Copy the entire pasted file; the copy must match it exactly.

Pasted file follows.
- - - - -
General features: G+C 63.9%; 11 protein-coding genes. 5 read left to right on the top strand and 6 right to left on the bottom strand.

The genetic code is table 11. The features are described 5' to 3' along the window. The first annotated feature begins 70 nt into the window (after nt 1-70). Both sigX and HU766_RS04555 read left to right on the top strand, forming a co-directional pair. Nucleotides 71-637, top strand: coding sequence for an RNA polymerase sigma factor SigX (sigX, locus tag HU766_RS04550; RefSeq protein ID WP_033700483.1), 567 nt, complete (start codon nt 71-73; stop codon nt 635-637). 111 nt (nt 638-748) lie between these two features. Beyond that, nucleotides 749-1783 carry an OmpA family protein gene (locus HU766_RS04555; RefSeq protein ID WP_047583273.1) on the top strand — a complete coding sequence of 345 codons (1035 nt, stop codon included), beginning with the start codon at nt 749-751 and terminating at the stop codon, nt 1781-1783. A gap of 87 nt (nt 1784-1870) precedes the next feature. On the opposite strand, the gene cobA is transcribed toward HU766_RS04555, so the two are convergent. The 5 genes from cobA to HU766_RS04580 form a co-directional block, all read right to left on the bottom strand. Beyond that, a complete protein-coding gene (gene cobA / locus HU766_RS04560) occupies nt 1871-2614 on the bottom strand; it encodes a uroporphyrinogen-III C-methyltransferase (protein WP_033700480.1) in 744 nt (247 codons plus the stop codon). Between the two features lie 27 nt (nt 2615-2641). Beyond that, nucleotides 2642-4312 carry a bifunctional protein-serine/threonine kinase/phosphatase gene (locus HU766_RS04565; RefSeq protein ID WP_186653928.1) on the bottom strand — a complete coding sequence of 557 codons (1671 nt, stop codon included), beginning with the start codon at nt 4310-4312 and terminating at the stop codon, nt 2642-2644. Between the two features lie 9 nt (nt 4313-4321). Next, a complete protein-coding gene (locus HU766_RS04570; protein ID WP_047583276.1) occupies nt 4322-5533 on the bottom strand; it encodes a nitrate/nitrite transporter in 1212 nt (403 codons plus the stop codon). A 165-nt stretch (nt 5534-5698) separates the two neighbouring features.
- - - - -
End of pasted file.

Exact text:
General features: G+C 63.9%; 11 protein-coding genes. 5 read left to right on the top strand and 6 right to left on the bottom strand.

The genetic code is table 11. The features are described 5' to 3' along the window. The first annotated feature begins 70 nt into the window (after nt 1-70). Both sigX and HU766_RS04555 read left to right on the top strand, forming a co-directional pair. Nucleotides 71-637, top strand: coding sequence for an RNA polymerase sigma factor SigX (sigX, locus tag HU766_RS04550; RefSeq protein ID WP_033700483.1), 567 nt, complete (start codon nt 71-73; stop codon nt 635-637). 111 nt (nt 638-748) lie between these two features. Beyond that, nucleotides 749-1783 carry an OmpA family protein gene (locus HU766_RS04555; RefSeq protein ID WP_047583273.1) on the top strand — a complete coding sequence of 345 codons (1035 nt, stop codon included), beginning with the start codon at nt 749-751 and terminating at the stop codon, nt 1781-1783. A gap of 87 nt (nt 1784-1870) precedes the next feature. On the opposite strand, the gene cobA is transcribed toward HU766_RS04555, so the two are convergent. The 5 genes from cobA to HU766_RS04580 form a co-directional block, all read right to left on the bottom strand. Beyond that, a complete protein-coding gene (gene cobA / locus HU766_RS04560) occupies nt 1871-2614 on the bottom strand; it encodes a uroporphyrinogen-III C-methyltransferase (protein WP_033700480.1) in 744 nt (247 codons plus the stop codon). Between the two features lie 27 nt (nt 2615-2641). Beyond that, nucleotides 2642-4312 carry a bifunctional protein-serine/threonine kinase/phosphatase gene (locus HU766_RS04565; RefSeq protein ID WP_186653928.1) on the bottom strand — a complete coding sequence of 557 codons (1671 nt, stop codon included), beginning with the start codon at nt 4310-4312 and terminating at the stop codon, nt 2642-2644. Between the two features lie 9 nt (nt 4313-4321). Next, a complete protein-coding gene (locus HU766_RS04570; protein ID WP_047583276.1) occupies nt 4322-5533 on the bottom strand; it encodes a nitrate/nitrite transporter in 1212 nt (403 codons plus the stop codon). A 165-nt stretch (nt 5534-5698) separates the two neighbouring features.